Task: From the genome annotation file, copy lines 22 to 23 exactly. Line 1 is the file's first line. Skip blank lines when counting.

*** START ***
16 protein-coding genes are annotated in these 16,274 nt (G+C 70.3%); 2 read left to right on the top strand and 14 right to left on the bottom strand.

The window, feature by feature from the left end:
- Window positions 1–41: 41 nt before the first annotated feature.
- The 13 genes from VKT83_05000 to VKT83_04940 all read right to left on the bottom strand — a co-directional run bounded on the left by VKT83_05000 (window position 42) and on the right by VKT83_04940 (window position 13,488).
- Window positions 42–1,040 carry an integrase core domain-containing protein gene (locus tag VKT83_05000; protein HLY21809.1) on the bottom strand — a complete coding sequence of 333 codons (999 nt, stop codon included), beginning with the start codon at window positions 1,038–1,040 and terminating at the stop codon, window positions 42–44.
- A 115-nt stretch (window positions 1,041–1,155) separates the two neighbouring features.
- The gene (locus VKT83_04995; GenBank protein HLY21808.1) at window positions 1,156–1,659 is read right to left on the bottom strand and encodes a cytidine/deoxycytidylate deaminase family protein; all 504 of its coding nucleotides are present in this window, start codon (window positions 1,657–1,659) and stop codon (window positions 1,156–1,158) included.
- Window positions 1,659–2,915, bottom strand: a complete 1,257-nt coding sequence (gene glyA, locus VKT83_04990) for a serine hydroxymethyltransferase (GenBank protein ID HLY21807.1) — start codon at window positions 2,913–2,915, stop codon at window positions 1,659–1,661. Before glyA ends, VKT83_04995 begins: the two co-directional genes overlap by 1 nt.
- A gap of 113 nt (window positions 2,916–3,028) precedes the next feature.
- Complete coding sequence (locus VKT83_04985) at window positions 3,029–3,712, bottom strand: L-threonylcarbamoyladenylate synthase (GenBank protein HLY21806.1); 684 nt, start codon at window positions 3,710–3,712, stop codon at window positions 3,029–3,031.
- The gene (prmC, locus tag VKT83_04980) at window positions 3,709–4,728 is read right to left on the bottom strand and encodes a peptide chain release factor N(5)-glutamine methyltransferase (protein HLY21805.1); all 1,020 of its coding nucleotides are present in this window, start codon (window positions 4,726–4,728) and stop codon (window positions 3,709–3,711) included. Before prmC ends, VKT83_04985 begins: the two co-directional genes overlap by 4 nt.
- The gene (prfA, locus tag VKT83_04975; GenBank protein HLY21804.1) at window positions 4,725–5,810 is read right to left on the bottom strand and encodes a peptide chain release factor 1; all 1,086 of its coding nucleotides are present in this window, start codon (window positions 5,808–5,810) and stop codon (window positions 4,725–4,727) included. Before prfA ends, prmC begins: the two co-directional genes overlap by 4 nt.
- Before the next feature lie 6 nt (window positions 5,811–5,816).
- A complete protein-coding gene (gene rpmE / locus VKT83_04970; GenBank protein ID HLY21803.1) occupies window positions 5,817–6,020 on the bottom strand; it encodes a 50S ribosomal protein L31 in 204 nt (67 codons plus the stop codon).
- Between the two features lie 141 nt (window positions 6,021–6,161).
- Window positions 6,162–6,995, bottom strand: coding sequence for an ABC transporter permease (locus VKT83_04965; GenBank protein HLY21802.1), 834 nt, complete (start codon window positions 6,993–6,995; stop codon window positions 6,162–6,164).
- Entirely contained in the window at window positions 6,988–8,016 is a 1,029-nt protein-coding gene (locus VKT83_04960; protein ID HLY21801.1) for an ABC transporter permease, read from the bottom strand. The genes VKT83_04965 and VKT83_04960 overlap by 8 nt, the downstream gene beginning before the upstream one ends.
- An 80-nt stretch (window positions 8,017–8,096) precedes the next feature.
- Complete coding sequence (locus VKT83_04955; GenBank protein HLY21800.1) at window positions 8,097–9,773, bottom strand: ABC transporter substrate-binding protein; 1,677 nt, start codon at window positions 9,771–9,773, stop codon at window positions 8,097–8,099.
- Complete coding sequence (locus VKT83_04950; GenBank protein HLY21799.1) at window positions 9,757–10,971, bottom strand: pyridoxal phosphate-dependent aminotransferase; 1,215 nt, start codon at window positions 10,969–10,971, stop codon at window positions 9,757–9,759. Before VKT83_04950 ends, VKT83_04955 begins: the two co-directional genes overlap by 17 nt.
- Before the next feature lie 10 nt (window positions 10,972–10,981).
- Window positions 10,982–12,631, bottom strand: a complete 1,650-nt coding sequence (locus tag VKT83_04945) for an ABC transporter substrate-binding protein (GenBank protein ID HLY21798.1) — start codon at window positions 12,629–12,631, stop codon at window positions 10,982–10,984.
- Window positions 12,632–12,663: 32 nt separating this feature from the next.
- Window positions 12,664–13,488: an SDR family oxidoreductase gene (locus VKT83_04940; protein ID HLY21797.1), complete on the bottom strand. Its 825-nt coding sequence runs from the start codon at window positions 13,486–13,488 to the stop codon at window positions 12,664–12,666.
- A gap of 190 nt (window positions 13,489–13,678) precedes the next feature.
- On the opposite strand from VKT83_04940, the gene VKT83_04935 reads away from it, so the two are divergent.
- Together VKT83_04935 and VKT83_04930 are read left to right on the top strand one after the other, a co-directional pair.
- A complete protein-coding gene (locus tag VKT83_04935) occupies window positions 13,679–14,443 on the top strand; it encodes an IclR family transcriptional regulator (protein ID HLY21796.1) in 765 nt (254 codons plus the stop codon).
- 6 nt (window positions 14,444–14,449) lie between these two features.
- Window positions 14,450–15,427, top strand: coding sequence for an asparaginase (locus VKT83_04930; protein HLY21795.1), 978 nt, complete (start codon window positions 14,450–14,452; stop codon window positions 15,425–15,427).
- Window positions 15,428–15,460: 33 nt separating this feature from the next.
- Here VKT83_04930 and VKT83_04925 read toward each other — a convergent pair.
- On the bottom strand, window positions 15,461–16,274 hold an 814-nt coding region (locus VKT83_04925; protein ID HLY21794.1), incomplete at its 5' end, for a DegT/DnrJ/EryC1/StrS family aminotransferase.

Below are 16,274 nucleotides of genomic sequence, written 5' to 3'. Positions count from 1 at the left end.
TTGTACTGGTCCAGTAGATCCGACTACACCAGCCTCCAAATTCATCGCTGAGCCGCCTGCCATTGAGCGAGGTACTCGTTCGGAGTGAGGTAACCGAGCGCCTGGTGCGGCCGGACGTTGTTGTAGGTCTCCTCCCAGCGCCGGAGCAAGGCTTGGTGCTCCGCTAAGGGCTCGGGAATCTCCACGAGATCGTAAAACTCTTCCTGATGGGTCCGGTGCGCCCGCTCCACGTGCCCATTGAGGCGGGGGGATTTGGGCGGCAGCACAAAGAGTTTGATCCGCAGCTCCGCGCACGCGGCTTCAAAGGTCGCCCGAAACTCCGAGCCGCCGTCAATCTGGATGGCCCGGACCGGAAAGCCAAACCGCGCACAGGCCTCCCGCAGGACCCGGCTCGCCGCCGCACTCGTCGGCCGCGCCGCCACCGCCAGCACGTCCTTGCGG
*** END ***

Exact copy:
- Window positions 10,982–12,631, bottom strand: a complete 1,650-nt coding sequence (locus tag VKT83_04945) for an ABC transporter substrate-binding protein (GenBank protein ID HLY21798.1) — start codon at window positions 12,629–12,631, stop codon at window positions 10,982–10,984.
- Window positions 12,632–12,663: 32 nt separating this feature from the next.